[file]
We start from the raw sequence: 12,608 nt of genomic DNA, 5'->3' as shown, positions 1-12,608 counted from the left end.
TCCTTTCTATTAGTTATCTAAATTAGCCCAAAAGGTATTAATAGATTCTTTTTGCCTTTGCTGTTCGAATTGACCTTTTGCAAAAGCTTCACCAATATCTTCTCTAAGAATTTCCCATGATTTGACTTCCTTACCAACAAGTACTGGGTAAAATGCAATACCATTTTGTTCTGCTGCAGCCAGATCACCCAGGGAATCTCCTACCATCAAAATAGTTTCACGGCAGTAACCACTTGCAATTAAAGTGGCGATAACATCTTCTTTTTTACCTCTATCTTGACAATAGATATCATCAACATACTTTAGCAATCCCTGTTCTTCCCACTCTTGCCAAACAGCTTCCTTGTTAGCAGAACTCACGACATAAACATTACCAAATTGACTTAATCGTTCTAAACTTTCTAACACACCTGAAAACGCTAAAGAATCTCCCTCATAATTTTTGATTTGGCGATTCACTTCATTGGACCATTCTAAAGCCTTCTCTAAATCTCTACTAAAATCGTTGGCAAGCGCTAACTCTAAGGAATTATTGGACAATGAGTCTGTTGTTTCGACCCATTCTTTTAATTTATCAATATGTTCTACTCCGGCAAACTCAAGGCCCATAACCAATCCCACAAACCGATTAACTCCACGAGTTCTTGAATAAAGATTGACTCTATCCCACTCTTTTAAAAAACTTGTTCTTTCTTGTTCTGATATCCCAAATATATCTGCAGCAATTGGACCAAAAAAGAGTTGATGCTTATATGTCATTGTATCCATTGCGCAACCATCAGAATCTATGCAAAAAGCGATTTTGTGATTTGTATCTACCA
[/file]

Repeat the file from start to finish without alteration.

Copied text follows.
We start from the raw sequence: 12,608 nt of genomic DNA, 5'->3' as shown, positions 1-12,608 counted from the left end.
TCCTTTCTATTAGTTATCTAAATTAGCCCAAAAGGTATTAATAGATTCTTTTTGCCTTTGCTGTTCGAATTGACCTTTTGCAAAAGCTTCACCAATATCTTCTCTAAGAATTTCCCATGATTTGACTTCCTTACCAACAAGTACTGGGTAAAATGCAATACCATTTTGTTCTGCTGCAGCCAGATCACCCAGGGAATCTCCTACCATCAAAATAGTTTCACGGCAGTAACCACTTGCAATTAAAGTGGCGATAACATCTTCTTTTTTACCTCTATCTTGACAATAGATATCATCAACATACTTTAGCAATCCCTGTTCTTCCCACTCTTGCCAAACAGCTTCCTTGTTAGCAGAACTCACGACATAAACATTACCAAATTGACTTAATCGTTCTAAACTTTCTAACACACCTGAAAACGCTAAAGAATCTCCCTCATAATTTTTGATTTGGCGATTCACTTCATTGGACCATTCTAAAGCCTTCTCTAAATCTCTACTAAAATCGTTGGCAAGCGCTAACTCTAAGGAATTATTGGACAATGAGTCTGTTGTTTCGACCCATTCTTTTAATTTATCAATATGTTCTACTCCGGCAAACTCAAGGCCCATAACCAATCCCACAAACCGATTAACTCCACGAGTTCTTGAATAAAGATTGACTCTATCCCACTCTTTTAAAAAACTTGTTCTTTCTTGTTCTGATATCCCAAATATATCTGCAGCAATTGGACCAAAAAAGAGTTGATGCTTATATGTCATTGTATCCATTGCGCAACCATCAGAATCTATGCAAAAAGCGATTTTGTGATTTGTATCTACCA